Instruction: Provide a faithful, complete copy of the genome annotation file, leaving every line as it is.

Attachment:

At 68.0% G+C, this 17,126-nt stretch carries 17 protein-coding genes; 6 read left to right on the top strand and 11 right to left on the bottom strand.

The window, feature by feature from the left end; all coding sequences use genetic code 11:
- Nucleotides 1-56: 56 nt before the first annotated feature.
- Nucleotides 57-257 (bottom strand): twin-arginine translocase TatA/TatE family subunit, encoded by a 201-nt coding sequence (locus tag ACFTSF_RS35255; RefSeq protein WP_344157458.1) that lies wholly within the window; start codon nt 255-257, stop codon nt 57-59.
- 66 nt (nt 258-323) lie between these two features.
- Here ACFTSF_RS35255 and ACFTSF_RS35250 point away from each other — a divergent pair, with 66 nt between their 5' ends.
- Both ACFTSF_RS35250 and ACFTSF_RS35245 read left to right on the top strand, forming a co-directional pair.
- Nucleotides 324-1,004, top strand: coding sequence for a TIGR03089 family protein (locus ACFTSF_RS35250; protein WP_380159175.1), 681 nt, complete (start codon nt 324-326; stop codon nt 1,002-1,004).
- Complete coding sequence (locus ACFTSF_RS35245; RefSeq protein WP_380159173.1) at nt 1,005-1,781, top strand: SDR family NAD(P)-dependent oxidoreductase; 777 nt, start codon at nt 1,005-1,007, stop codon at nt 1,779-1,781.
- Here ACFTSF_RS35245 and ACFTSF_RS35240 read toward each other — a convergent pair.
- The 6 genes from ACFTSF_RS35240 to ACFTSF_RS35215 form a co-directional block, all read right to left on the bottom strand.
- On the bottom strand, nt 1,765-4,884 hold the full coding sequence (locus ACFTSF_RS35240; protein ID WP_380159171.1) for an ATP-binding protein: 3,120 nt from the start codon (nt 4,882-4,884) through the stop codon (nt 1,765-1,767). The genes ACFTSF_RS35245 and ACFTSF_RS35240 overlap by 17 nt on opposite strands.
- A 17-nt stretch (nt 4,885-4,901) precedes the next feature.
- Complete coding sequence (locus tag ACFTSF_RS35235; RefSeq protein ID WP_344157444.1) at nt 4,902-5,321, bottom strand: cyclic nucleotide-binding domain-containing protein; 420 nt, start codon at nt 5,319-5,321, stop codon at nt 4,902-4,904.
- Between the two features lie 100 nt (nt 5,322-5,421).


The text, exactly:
At 68.0% G+C, this 17,126-nt stretch carries 17 protein-coding genes; 6 read left to right on the top strand and 11 right to left on the bottom strand.

The window, feature by feature from the left end; all coding sequences use genetic code 11:
- Nucleotides 1-56: 56 nt before the first annotated feature.
- Nucleotides 57-257 (bottom strand): twin-arginine translocase TatA/TatE family subunit, encoded by a 201-nt coding sequence (locus tag ACFTSF_RS35255; RefSeq protein WP_344157458.1) that lies wholly within the window; start codon nt 255-257, stop codon nt 57-59.
- 66 nt (nt 258-323) lie between these two features.
- Here ACFTSF_RS35255 and ACFTSF_RS35250 point away from each other — a divergent pair, with 66 nt between their 5' ends.
- Both ACFTSF_RS35250 and ACFTSF_RS35245 read left to right on the top strand, forming a co-directional pair.
- Nucleotides 324-1,004, top strand: coding sequence for a TIGR03089 family protein (locus ACFTSF_RS35250; protein WP_380159175.1), 681 nt, complete (start codon nt 324-326; stop codon nt 1,002-1,004).
- Complete coding sequence (locus ACFTSF_RS35245; RefSeq protein WP_380159173.1) at nt 1,005-1,781, top strand: SDR family NAD(P)-dependent oxidoreductase; 777 nt, start codon at nt 1,005-1,007, stop codon at nt 1,779-1,781.
- Here ACFTSF_RS35245 and ACFTSF_RS35240 read toward each other — a convergent pair.
- The 6 genes from ACFTSF_RS35240 to ACFTSF_RS35215 form a co-directional block, all read right to left on the bottom strand.
- On the bottom strand, nt 1,765-4,884 hold the full coding sequence (locus ACFTSF_RS35240; protein ID WP_380159171.1) for an ATP-binding protein: 3,120 nt from the start codon (nt 4,882-4,884) through the stop codon (nt 1,765-1,767). The genes ACFTSF_RS35245 and ACFTSF_RS35240 overlap by 17 nt on opposite strands.
- A 17-nt stretch (nt 4,885-4,901) precedes the next feature.
- Complete coding sequence (locus tag ACFTSF_RS35235; RefSeq protein ID WP_344157444.1) at nt 4,902-5,321, bottom strand: cyclic nucleotide-binding domain-containing protein; 420 nt, start codon at nt 5,319-5,321, stop codon at nt 4,902-4,904.
- Between the two features lie 100 nt (nt 5,322-5,421).